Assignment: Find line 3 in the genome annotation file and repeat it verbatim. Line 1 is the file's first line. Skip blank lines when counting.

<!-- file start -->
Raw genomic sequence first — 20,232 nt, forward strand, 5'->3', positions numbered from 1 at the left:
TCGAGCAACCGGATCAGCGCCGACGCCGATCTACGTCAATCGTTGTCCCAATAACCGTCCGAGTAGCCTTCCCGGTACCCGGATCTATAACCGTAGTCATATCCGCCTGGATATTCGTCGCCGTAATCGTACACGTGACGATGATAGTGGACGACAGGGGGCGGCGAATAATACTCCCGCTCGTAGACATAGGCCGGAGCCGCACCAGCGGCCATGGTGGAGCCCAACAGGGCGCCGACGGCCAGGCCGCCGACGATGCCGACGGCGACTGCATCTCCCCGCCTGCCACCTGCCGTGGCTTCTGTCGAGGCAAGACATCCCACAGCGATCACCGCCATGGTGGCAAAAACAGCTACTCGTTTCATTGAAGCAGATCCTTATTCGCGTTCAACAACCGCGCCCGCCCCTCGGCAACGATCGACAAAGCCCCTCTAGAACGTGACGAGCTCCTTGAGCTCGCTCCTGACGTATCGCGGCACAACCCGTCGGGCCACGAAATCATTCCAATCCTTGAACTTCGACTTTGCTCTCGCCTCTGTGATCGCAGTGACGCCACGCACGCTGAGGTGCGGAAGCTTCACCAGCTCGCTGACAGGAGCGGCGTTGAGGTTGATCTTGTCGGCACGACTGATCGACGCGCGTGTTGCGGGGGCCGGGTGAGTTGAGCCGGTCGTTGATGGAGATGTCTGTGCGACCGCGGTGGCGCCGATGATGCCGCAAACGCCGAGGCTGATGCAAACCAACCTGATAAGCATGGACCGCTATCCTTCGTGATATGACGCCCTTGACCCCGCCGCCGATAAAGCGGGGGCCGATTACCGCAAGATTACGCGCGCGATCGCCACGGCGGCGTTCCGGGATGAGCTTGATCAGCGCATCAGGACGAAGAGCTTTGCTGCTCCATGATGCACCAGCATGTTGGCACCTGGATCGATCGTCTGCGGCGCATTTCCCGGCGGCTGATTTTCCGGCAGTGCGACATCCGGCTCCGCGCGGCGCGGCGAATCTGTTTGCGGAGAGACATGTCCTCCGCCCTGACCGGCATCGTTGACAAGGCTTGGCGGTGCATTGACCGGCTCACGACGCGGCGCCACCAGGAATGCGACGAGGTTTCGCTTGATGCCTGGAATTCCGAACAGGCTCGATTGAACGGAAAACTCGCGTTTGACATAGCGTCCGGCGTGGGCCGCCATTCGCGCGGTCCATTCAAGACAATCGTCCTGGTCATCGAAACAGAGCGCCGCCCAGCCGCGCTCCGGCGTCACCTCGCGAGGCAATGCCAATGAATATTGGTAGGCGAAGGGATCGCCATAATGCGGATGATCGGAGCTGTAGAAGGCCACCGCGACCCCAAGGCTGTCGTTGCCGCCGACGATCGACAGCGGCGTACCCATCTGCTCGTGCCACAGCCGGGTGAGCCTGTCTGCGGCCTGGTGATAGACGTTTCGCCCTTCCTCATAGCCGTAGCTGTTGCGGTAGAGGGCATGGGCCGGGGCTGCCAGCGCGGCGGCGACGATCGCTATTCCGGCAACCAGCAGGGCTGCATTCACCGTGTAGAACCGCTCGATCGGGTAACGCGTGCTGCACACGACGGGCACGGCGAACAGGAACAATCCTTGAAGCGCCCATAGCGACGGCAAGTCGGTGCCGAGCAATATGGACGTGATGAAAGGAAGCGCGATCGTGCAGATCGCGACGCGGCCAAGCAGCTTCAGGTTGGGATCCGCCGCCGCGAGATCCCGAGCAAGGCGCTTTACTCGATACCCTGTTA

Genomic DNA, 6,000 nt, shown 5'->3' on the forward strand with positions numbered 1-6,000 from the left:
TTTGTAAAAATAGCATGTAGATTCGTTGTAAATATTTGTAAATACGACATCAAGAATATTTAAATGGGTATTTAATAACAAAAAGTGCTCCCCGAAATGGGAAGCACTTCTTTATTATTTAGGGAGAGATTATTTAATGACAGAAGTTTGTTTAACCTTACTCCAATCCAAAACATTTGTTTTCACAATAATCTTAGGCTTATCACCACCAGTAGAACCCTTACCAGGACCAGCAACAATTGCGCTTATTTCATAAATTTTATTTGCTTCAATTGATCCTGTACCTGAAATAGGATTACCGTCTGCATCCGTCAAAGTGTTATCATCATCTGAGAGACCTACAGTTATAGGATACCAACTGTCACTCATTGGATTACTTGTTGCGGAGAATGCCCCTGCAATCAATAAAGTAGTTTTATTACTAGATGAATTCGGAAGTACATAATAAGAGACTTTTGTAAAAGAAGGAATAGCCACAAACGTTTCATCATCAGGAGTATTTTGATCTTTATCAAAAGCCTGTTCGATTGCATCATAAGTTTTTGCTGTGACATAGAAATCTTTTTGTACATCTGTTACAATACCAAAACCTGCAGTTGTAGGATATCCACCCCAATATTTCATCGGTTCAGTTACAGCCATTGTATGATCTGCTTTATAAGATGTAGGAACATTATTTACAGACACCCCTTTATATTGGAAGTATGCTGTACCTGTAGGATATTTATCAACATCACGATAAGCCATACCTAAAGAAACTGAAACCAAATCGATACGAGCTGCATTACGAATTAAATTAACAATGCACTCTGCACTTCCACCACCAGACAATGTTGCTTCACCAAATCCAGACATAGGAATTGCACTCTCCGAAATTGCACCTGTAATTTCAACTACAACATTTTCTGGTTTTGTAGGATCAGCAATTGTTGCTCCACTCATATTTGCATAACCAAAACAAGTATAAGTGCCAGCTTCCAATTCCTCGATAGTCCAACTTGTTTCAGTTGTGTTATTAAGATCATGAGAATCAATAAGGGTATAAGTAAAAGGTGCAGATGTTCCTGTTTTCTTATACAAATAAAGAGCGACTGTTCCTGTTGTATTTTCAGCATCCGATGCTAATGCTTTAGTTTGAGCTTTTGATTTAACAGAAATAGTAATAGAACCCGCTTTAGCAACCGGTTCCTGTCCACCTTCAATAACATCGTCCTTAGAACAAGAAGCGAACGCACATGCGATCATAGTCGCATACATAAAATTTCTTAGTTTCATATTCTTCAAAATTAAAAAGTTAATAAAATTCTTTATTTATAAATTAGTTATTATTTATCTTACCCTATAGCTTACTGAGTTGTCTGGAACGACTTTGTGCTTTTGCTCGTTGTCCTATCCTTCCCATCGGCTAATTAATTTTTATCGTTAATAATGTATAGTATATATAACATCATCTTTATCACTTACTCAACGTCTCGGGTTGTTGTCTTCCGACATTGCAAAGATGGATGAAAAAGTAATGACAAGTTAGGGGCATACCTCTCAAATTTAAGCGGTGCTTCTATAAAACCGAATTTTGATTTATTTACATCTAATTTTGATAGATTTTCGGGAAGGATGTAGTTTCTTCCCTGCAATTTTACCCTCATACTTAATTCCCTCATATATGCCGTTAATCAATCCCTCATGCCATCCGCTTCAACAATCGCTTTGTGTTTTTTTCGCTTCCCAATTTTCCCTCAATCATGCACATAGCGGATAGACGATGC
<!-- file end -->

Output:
Genomic DNA, 6,000 nt, shown 5'->3' on the forward strand with positions numbered 1-6,000 from the left: